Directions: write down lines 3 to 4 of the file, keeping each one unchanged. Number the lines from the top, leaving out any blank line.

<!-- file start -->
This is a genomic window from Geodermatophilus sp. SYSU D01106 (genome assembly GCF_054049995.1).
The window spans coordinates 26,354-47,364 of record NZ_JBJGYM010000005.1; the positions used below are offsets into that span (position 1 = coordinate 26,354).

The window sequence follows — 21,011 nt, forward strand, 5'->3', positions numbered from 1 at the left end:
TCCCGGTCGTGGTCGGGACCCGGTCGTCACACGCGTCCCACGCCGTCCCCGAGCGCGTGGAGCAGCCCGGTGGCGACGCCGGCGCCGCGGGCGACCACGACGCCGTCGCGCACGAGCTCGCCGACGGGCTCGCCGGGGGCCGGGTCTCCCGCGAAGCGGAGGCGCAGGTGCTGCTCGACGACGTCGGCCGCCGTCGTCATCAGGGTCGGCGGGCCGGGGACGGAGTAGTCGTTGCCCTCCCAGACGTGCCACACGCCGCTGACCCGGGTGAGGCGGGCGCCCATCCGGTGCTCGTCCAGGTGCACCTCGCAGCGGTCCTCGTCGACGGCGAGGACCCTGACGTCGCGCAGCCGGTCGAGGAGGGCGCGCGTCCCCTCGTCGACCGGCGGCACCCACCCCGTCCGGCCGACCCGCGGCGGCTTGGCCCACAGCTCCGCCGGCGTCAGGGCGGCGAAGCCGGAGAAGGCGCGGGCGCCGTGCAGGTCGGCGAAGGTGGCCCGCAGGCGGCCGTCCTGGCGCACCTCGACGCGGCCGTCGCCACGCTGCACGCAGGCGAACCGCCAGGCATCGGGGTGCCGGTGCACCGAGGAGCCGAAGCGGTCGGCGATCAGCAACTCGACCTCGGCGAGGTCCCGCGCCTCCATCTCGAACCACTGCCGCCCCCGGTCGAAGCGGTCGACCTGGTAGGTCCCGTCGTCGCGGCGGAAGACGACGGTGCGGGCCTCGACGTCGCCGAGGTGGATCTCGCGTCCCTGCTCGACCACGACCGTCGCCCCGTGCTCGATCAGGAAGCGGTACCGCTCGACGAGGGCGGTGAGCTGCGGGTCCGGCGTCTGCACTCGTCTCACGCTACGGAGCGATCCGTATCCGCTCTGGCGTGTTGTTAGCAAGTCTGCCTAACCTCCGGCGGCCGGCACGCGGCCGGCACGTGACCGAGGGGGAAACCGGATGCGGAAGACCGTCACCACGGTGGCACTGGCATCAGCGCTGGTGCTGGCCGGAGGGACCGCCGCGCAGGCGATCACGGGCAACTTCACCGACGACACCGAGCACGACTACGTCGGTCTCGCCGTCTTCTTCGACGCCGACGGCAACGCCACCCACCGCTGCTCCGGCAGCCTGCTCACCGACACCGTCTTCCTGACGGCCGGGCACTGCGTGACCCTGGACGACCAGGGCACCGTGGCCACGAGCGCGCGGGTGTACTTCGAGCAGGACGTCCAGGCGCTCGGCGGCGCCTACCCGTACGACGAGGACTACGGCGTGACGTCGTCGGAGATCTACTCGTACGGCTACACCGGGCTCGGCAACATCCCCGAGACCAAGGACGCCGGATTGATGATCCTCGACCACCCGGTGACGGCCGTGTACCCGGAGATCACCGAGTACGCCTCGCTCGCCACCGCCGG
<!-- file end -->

The window sequence follows — 21,011 nt, forward strand, 5'->3', positions numbered from 1 at the left end:
TCCCGGTCGTGGTCGGGACCCGGTCGTCACACGCGTCCCACGCCGTCCCCGAGCGCGTGGAGCAGCCCGGTGGCGACGCCGGCGCCGCGGGCGACCACGACGCCGTCGCGCACGAGCTCGCCGACGGGCTCGCCGGGGGCCGGGTCTCCCGCGAAGCGGAGGCGCAGGTGCTGCTCGACGACGTCGGCCGCCGTCGTCATCAGGGTCGGCGGGCCGGGGACGGAGTAGTCGTTGCCCTCCCAGACGTGCCACACGCCGCTGACCCGGGTGAGGCGGGCGCCCATCCGGTGCTCGTCCAGGTGCACCTCGCAGCGGTCCTCGTCGACGGCGAGGACCCTGACGTCGCGCAGCCGGTCGAGGAGGGCGCGCGTCCCCTCGTCGACCGGCGGCACCCACCCCGTCCGGCCGACCCGCGGCGGCTTGGCCCACAGCTCCGCCGGCGTCAGGGCGGCGAAGCCGGAGAAGGCGCGGGCGCCGTGCAGGTCGGCGAAGGTGGCCCGCAGGCGGCCGTCCTGGCGCACCTCGACGCGGCCGTCGCCACGCTGCACGCAGGCGAACCGCCAGGCATCGGGGTGCCGGTGCACCGAGGAGCCGAAGCGGTCGGCGATCAGCAACTCGACCTCGGCGAGGTCCCGCGCCTCCATCTCGAACCACTGCCGCCCCCGGTCGAAGCGGTCGACCTGGTAGGTCCCGTCGTCGCGGCGGAAGACGACGGTGCGGGCCTCGACGTCGCCGAGGTGGATCTCGCGTCCCTGCTCGACCACGACCGTCGCCCCGTGCTCGATCAGGAAGCGGTACCGCTCGACGAGGGCGGTGAGCTGCGGGTCCGGCGTCTGCACTCGTCTCACGCTACGGAGCGATCCGTATCCGCTCTGGCGTGTTGTTAGCAAGTCTGCCTAACCTCCGGCGGCCGGCACGCGGCCGGCACGTGACCGAGGGGGAAACCGGATGCGGAAGACCGTCACCACGGTGGCACTGGCATCAGCGCTGGTGCTGGCCGGAGGGACCGCCGCGCAGGCGATCACGGGCAACTTCACCGACGACACCGAGCACGACTACGTCGGTCTCGCCGTCTTCTTCGACGCCGACGGCAACGCCACCCACCGCTGCTCCGGCAGCCTGCTCACCGACACCGTCTTCCTGACGGCCGGGCACTGCGTGACCCTGGACGACCAGGGCACCGTGGCCACGAGCGCGCGGGTGTACTTCGAGCAGGACGTCCAGGCGCTCGGCGGCGCCTACCCGTACGACGAGGACTACGGCGTGACGTCGTCGGAGATCTACTCGTACGGCTACACCGGGCTCGGCAACATCCCCGAGACCAAGGACGCCGGATTGATGATCCTCGACCACCCGGTGACGGCCGTGTACCCGGAGATCACCGAGTACGCCTCGCTCGCCACCGCCGG